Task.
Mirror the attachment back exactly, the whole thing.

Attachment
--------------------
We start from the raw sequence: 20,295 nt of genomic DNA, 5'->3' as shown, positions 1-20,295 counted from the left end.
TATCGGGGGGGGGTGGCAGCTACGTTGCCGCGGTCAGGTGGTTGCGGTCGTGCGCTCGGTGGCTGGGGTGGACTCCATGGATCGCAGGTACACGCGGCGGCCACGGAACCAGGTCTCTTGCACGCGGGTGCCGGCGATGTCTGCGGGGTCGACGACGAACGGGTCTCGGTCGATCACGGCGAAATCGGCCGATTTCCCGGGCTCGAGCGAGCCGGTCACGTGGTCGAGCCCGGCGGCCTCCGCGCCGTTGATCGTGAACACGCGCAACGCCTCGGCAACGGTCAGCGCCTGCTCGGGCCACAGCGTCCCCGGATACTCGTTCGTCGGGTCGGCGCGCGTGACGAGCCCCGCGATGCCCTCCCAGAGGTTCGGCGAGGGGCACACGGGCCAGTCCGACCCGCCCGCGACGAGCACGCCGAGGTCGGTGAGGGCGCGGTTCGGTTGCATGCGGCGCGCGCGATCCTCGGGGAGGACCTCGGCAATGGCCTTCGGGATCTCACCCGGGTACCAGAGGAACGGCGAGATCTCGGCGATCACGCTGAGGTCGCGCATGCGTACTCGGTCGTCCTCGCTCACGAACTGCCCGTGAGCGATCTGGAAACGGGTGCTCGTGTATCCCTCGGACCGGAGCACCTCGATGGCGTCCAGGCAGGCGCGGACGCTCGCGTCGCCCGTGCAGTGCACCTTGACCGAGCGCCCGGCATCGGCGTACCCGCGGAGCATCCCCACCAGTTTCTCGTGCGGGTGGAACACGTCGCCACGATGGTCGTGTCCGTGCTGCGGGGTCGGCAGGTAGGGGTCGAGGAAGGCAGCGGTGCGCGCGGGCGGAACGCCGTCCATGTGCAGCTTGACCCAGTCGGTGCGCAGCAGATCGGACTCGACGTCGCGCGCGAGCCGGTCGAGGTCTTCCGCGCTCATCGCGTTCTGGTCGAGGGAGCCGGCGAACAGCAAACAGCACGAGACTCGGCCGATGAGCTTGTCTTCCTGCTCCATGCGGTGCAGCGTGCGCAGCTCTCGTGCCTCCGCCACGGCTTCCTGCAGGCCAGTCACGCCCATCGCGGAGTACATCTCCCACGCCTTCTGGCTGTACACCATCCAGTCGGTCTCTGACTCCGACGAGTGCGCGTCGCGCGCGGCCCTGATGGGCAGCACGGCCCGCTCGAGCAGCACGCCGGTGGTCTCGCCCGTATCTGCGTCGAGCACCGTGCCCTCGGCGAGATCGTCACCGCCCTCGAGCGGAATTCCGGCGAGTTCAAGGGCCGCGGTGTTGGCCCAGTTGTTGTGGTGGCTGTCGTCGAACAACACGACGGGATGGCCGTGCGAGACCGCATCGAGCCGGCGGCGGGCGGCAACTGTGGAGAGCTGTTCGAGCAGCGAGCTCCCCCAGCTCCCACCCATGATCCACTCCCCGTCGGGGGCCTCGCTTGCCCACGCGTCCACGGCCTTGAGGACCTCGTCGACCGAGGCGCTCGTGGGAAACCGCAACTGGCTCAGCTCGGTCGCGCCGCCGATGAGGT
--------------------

We start from the raw sequence: 20,295 nt of genomic DNA, 5'->3' as shown, positions 1-20,295 counted from the left end.
TATCGGGGGGGGGTGGCAGCTACGTTGCCGCGGTCAGGTGGTTGCGGTCGTGCGCTCGGTGGCTGGGGTGGACTCCATGGATCGCAGGTACACGCGGCGGCCACGGAACCAGGTCTCTTGCACGCGGGTGCCGGCGATGTCTGCGGGGTCGACGACGAACGGGTCTCGGTCGATCACGGCGAAATCGGCCGATTTCCCGGGCTCGAGCGAGCCGGTCACGTGGTCGAGCCCGGCGGCCTCCGCGCCGTTGATCGTGAACACGCGCAACGCCTCGGCAACGGTCAGCGCCTGCTCGGGCCACAGCGTCCCCGGATACTCGTTCGTCGGGTCGGCGCGCGTGACGAGCCCCGCGATGCCCTCCCAGAGGTTCGGCGAGGGGCACACGGGCCAGTCCGACCCGCCCGCGACGAGCACGCCGAGGTCGGTGAGGGCGCGGTTCGGTTGCATGCGGCGCGCGCGATCCTCGGGGAGGACCTCGGCAATGGCCTTCGGGATCTCACCCGGGTACCAGAGGAACGGCGAGATCTCGGCGATCACGCTGAGGTCGCGCATGCGTACTCGGTCGTCCTCGCTCACGAACTGCCCGTGAGCGATCTGGAAACGGGTGCTCGTGTATCCCTCGGACCGGAGCACCTCGATGGCGTCCAGGCAGGCGCGGACGCTCGCGTCGCCCGTGCAGTGCACCTTGACCGAGCGCCCGGCATCGGCGTACCCGCGGAGCATCCCCACCAGTTTCTCGTGCGGGTGGAACACGTCGCCACGATGGTCGTGTCCGTGCTGCGGGGTCGGCAGGTAGGGGTCGAGGAAGGCAGCGGTGCGCGCGGGCGGAACGCCGTCCATGTGCAGCTTGACCCAGTCGGTGCGCAGCAGATCGGACTCGACGTCGCGCGCGAGCCGGTCGAGGTCTTCCGCGCTCATCGCGTTCTGGTCGAGGGAGCCGGCGAACAGCAAACAGCACGAGACTCGGCCGATGAGCTTGTCTTCCTGCTCCATGCGGTGCAGCGTGCGCAGCTCTCGTGCCTCCGCCACGGCTTCCTGCAGGCCAGTCACGCCCATCGCGGAGTACATCTCCCACGCCTTCTGGCTGTACACCATCCAGTCGGTCTCTGACTCCGACGAGTGCGCGTCGCGCGCGGCCCTGATGGGCAGCACGGCCCGCTCGAGCAGCACGCCGGTGGTCTCGCCCGTATCTGCGTCGAGCACCGTGCCCTCGGCGAGATCGTCACCGCCCTCGAGCGGAATTCCGGCGAGTTCAAGGGCCGCGGTGTTGGCCCAGTTGTTGTGGTGGCTGTCGTCGAACAACACGACGGGATGGCCGTGCGAGACCGCATCGAGCCGGCGGCGGGCGGCAACTGTGGAGAGCTGTTCGAGCAGCGAGCTCCCCCAGCTCCCACCCATGATCCACTCCCCGTCGGGGGCCTCGCTTGCCCACGCGTCCACGGCCTTGAGGACCTCGTCGACCGAGGCGCTCGTGGGAAACCGCAACTGGCTCAGCTCGGTCGCGCCGCCGATGAGGT